Supreme Court right to provide redemption option for violent young criminals
The U.S. Supreme Court ruled correctly that mandatory life sentences for juveniles violates the Eighth Amendment protection against cruel and unusual punishment. But not all killers will get out.
Seattle Times Editorial
THE U.S. Supreme Court recently banned mandatory life sentences for juveniles, a smart ruling that ought to shift public attitudes away from viewing young people who commit terrible crimes as always being beyond redemption.
Compelling research on adolescent brain development argues that a lack of maturity is a key factor for young offenders. A convicted murderer at age 15 may be a redeemable citizen by 40.
Before the court's ruling, the potential for rehabilitation had been lost in the 29 states — including Washington — with mandatory-life-in-prison laws for juvenile offenders. The court ruled 5-4 that such laws violate the Eighth Amendment protection against cruel and unusual punishment.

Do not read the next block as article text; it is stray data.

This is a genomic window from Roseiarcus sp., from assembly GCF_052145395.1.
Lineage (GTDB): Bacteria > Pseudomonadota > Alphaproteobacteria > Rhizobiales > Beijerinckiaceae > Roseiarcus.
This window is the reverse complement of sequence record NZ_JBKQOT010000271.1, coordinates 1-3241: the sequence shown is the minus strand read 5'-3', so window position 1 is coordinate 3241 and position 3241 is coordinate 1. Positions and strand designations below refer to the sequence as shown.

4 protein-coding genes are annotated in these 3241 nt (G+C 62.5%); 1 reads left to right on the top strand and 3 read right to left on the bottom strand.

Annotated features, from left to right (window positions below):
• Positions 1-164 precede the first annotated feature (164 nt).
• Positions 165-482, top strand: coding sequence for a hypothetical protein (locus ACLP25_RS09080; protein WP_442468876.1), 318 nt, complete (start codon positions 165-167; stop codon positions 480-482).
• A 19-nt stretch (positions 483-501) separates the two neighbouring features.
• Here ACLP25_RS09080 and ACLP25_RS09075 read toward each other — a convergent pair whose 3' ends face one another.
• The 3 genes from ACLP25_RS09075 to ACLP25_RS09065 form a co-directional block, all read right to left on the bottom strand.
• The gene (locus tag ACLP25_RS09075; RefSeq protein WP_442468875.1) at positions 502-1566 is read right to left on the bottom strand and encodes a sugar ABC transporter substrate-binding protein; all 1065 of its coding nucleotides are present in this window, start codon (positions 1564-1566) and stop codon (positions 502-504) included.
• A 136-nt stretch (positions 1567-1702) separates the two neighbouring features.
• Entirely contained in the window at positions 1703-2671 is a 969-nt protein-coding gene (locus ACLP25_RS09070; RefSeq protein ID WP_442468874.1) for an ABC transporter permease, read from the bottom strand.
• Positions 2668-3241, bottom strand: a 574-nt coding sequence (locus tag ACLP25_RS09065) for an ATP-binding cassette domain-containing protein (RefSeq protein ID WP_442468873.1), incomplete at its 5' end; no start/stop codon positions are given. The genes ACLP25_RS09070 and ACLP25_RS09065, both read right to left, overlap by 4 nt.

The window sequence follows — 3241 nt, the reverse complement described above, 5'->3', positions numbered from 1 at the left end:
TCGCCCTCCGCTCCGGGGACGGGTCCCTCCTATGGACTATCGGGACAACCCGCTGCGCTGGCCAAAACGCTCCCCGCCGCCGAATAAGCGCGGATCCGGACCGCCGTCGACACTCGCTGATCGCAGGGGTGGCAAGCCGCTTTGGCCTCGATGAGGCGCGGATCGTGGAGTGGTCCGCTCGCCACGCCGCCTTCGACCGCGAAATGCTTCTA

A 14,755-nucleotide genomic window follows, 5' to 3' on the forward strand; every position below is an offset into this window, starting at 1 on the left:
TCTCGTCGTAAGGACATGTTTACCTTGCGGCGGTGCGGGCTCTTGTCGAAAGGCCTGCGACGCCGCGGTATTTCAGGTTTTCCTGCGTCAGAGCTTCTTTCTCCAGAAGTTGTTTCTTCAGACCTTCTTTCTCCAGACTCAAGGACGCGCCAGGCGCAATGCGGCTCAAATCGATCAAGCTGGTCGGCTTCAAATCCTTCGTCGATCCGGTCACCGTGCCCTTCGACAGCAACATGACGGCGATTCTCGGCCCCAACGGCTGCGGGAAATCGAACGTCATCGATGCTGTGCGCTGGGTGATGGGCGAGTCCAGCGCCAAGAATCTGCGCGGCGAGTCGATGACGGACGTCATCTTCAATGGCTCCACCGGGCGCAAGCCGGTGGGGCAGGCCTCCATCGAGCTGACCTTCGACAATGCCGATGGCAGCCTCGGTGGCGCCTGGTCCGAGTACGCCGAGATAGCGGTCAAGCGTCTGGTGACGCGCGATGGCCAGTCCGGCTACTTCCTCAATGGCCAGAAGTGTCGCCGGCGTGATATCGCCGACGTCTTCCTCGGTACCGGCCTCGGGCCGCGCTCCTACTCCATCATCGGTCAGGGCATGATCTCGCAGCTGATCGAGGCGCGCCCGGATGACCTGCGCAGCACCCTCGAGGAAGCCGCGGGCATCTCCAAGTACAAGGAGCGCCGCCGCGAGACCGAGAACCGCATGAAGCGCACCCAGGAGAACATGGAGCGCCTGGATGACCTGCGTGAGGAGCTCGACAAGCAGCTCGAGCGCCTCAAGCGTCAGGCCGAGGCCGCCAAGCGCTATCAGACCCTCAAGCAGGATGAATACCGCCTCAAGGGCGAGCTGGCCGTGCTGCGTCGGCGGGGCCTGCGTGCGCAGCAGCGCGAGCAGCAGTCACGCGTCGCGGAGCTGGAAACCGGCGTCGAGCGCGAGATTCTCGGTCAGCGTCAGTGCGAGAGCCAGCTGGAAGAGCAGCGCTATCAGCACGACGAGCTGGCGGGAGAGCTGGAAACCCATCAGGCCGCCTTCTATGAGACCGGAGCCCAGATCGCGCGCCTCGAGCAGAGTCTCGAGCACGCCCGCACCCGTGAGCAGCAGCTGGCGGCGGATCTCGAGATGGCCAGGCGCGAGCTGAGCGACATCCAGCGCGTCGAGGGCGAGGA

A return to judicial flexibility and discretion is welcome.
Life in prison without parole should not be an automatic sentence. Judges ought to be able to craft the most appropriate punishment for the harshest crimes. For the most heinous murders, judges may still hand down life sentences without a chance of parole but the decision would be the judge's and not a blind application of state law.
This could be a game-changer for 26 juveniles in Washington state. Their cases may be reheard.
Even so, prosecutors have a point in hoping judges use their discretion and ability to weigh egregious facts to keep some killers in prison for the rest of their lives.
For example, Jeremiah Bourgeois was 14 when he killed the owner of a West Seattle convenience store who had testified against his older brother in a robbery trial. The high court ruling is not expected to lead to the release of Alex Baranyi, who as a 17-year-old in 1997 teamed up with his best friend and bludgeoned to death four members of his Bellevue family.
Across the nation, 2,500 juveniles facing a lifetime in prison can have their sentences re-evaluated. Age at the commission of the crime will be one of the things the new ruling will allow the judges to consider.
Justice is about crime and punishment but also redemption. That's the essence of the court's ruling.